While working at The Studios

a former student came and introduced

me to her children: three and six and eight.

I don’t remember how she did in school

(I don’t remember anybody’s grades.)

It’s only how they acted and behaved

in class that I remember. Were they kind

and thoughtful? Generous? And did they push

themselves to do the things that others thought

beyond them? As a teacher I admit

that I was lucky. Either God or the

computer placing students knew that I

could make it in the classroom only if

my students were the best. And so they were.

I never understood when colleagues said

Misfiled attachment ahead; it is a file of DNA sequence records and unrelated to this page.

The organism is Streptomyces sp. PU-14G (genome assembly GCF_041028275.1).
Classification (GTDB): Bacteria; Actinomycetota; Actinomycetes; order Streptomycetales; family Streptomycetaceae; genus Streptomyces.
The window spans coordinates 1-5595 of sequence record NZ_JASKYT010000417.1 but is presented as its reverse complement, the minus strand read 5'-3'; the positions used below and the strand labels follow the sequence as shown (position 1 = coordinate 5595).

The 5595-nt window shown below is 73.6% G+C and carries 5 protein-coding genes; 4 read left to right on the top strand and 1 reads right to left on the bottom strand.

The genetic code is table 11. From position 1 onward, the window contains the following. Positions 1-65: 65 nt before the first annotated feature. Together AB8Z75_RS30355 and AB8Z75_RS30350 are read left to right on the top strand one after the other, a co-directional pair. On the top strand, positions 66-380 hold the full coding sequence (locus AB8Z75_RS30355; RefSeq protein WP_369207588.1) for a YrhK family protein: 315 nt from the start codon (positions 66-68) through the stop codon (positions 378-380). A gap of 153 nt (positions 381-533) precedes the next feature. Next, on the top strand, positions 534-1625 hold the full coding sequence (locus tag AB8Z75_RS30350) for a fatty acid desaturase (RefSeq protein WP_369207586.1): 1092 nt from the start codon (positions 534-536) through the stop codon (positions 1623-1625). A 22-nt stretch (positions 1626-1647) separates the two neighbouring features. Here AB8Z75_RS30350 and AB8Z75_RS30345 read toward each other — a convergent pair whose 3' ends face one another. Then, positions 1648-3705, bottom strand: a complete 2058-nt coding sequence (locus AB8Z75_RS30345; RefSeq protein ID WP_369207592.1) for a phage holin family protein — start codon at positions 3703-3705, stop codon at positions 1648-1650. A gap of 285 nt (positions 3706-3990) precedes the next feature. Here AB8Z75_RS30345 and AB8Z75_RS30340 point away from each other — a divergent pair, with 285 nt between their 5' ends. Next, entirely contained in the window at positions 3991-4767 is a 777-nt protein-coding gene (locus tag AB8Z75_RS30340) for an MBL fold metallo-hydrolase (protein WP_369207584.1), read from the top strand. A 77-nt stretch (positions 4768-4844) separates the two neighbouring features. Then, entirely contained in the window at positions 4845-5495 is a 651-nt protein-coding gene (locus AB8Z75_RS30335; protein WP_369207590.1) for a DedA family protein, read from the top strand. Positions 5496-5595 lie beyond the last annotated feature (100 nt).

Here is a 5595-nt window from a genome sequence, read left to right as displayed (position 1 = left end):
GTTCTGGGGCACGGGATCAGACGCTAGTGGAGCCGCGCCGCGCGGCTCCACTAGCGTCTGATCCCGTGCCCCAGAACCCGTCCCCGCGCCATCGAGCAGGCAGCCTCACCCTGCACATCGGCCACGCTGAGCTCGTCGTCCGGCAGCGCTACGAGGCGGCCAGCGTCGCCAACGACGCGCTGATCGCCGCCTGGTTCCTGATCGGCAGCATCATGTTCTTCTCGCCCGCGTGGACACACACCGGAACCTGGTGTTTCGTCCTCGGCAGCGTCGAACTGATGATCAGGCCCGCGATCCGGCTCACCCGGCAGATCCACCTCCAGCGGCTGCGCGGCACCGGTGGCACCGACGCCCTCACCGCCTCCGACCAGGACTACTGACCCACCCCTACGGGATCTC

their students wouldn’t work or that they wished

their students cared about their classes, tried

instead of being satisfied to fail.

I thought our students were the same, and yet

the students in my classes could have had

a scarecrow for a teacher and they’d still

have come to class and pushed themselves and learned.

I never really learned the proper way

to teach. My lesson plan would often be

just three short words. I’d tell them, “Get to work.”

and then I’d lean against the wall and watch

them while they worked and struggled, worked and learned.

I often think I should apologize.

My students certainly deserved the best.

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